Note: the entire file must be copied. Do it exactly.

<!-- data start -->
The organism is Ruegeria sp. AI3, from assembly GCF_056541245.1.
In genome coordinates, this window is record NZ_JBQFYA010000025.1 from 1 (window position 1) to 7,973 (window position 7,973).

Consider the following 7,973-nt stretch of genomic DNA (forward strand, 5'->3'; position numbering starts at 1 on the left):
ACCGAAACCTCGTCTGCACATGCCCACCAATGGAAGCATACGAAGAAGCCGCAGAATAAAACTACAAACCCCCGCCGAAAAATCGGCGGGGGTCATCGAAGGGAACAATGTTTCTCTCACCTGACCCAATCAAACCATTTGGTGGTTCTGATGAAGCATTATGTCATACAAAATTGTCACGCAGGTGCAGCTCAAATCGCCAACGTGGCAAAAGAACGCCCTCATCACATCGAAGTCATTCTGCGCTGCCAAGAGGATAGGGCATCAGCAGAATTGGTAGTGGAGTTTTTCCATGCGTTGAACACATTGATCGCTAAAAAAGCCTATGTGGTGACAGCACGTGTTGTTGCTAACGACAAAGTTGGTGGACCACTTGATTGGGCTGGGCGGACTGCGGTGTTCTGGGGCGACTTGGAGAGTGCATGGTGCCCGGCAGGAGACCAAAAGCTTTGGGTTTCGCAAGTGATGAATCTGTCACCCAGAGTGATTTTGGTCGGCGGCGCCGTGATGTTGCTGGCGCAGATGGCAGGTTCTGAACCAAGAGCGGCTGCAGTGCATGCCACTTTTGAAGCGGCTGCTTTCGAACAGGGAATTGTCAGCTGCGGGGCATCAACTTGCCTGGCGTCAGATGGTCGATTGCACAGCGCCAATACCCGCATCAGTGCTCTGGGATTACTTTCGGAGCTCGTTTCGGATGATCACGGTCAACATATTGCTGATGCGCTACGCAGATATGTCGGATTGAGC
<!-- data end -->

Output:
The organism is Ruegeria sp. AI3, from assembly GCF_056541245.1.
In genome coordinates, this window is record NZ_JBQFYA010000025.1 from 1 (window position 1) to 7,973 (window position 7,973).

Consider the following 7,973-nt stretch of genomic DNA (forward strand, 5'->3'; position numbering starts at 1 on the left):
ACCGAAACCTCGTCTGCACATGCCCACCAATGGAAGCATACGAAGAAGCCGCAGAATAAAACTACAAACCCCCGCCGAAAAATCGGCGGGGGTCATCGAAGGGAACAATGTTTCTCTCACCTGACCCAATCAAACCATTTGGTGGTTCTGATGAAGCATTATGTCATACAAAATTGTCACGCAGGTGCAGCTCAAATCGCCAACGTGGCAAAAGAACGCCCTCATCACATCGAAGTCATTCTGCGCTGCCAAGAGGATAGGGCATCAGCAGAATTGGTAGTGGAGTTTTTCCATGCGTTGAACACATTGATCGCTAAAAAAGCCTATGTGGTGACAGCACGTGTTGTTGCTAACGACAAAGTTGGTGGACCACTTGATTGGGCTGGGCGGACTGCGGTGTTCTGGGGCGACTTGGAGAGTGCATGGTGCCCGGCAGGAGACCAAAAGCTTTGGGTTTCGCAAGTGATGAATCTGTCACCCAGAGTGATTTTGGTCGGCGGCGCCGTGATGTTGCTGGCGCAGATGGCAGGTTCTGAACCAAGAGCGGCTGCAGTGCATGCCACTTTTGAAGCGGCTGCTTTCGAACAGGGAATTGTCAGCTGCGGGGCATCAACTTGCCTGGCGTCAGATGGTCGATTGCACAGCGCCAATACCCGCATCAGTGCTCTGGGATTACTTTCGGAGCTCGTTTCGGATGATCACGGTCAACATATTGCTGATGCGCTACGCAGATATGTCGGATTGAGC